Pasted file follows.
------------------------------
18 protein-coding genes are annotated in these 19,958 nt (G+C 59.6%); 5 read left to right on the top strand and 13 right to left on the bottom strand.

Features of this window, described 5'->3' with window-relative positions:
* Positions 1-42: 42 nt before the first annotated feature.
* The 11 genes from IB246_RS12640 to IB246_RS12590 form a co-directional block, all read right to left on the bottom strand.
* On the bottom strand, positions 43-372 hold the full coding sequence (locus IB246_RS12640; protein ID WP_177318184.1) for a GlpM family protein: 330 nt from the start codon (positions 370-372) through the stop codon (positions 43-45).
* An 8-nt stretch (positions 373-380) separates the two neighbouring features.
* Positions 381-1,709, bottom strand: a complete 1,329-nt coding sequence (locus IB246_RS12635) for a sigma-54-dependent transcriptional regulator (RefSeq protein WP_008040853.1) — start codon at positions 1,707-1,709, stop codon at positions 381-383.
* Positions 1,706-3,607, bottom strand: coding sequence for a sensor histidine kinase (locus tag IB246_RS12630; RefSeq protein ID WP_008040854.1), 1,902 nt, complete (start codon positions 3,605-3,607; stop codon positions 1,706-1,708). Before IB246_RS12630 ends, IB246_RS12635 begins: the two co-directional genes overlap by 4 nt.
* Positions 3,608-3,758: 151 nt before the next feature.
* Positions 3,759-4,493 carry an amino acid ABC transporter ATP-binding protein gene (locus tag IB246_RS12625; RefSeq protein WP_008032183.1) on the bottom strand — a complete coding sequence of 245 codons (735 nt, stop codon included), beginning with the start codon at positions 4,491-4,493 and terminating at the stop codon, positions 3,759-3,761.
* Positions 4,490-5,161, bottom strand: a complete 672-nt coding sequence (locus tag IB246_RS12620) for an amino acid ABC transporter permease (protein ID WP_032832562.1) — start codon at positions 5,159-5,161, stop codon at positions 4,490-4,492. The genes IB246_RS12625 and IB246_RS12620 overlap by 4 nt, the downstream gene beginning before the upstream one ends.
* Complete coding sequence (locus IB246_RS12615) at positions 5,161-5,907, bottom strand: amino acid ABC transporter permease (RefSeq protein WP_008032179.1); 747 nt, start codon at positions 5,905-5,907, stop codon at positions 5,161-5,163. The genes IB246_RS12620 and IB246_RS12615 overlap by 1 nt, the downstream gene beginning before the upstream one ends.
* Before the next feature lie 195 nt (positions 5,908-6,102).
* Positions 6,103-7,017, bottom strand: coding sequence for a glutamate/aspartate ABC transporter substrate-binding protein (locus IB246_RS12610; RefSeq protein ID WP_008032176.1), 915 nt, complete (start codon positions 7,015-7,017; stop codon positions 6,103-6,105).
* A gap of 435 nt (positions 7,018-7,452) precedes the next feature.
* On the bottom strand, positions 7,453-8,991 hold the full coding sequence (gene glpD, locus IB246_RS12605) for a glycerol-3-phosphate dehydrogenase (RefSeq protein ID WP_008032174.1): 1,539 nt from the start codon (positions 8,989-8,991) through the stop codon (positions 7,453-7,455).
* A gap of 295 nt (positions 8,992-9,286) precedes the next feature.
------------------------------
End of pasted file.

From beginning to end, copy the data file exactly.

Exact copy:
18 protein-coding genes are annotated in these 19,958 nt (G+C 59.6%); 5 read left to right on the top strand and 13 right to left on the bottom strand.

Features of this window, described 5'->3' with window-relative positions:
* Positions 1-42: 42 nt before the first annotated feature.
* The 11 genes from IB246_RS12640 to IB246_RS12590 form a co-directional block, all read right to left on the bottom strand.
* On the bottom strand, positions 43-372 hold the full coding sequence (locus IB246_RS12640; protein ID WP_177318184.1) for a GlpM family protein: 330 nt from the start codon (positions 370-372) through the stop codon (positions 43-45).
* An 8-nt stretch (positions 373-380) separates the two neighbouring features.
* Positions 381-1,709, bottom strand: a complete 1,329-nt coding sequence (locus IB246_RS12635) for a sigma-54-dependent transcriptional regulator (RefSeq protein WP_008040853.1) — start codon at positions 1,707-1,709, stop codon at positions 381-383.
* Positions 1,706-3,607, bottom strand: coding sequence for a sensor histidine kinase (locus tag IB246_RS12630; RefSeq protein ID WP_008040854.1), 1,902 nt, complete (start codon positions 3,605-3,607; stop codon positions 1,706-1,708). Before IB246_RS12630 ends, IB246_RS12635 begins: the two co-directional genes overlap by 4 nt.
* Positions 3,608-3,758: 151 nt before the next feature.
* Positions 3,759-4,493 carry an amino acid ABC transporter ATP-binding protein gene (locus tag IB246_RS12625; RefSeq protein WP_008032183.1) on the bottom strand — a complete coding sequence of 245 codons (735 nt, stop codon included), beginning with the start codon at positions 4,491-4,493 and terminating at the stop codon, positions 3,759-3,761.
* Positions 4,490-5,161, bottom strand: a complete 672-nt coding sequence (locus tag IB246_RS12620) for an amino acid ABC transporter permease (protein ID WP_032832562.1) — start codon at positions 5,159-5,161, stop codon at positions 4,490-4,492. The genes IB246_RS12625 and IB246_RS12620 overlap by 4 nt, the downstream gene beginning before the upstream one ends.
* Complete coding sequence (locus IB246_RS12615) at positions 5,161-5,907, bottom strand: amino acid ABC transporter permease (RefSeq protein WP_008032179.1); 747 nt, start codon at positions 5,905-5,907, stop codon at positions 5,161-5,163. The genes IB246_RS12620 and IB246_RS12615 overlap by 1 nt, the downstream gene beginning before the upstream one ends.
* Before the next feature lie 195 nt (positions 5,908-6,102).
* Positions 6,103-7,017, bottom strand: coding sequence for a glutamate/aspartate ABC transporter substrate-binding protein (locus IB246_RS12610; RefSeq protein ID WP_008032176.1), 915 nt, complete (start codon positions 7,015-7,017; stop codon positions 6,103-6,105).
* A gap of 435 nt (positions 7,018-7,452) precedes the next feature.
* On the bottom strand, positions 7,453-8,991 hold the full coding sequence (gene glpD, locus IB246_RS12605) for a glycerol-3-phosphate dehydrogenase (RefSeq protein ID WP_008032174.1): 1,539 nt from the start codon (positions 8,989-8,991) through the stop codon (positions 7,453-7,455).
* A gap of 295 nt (positions 8,992-9,286) precedes the next feature.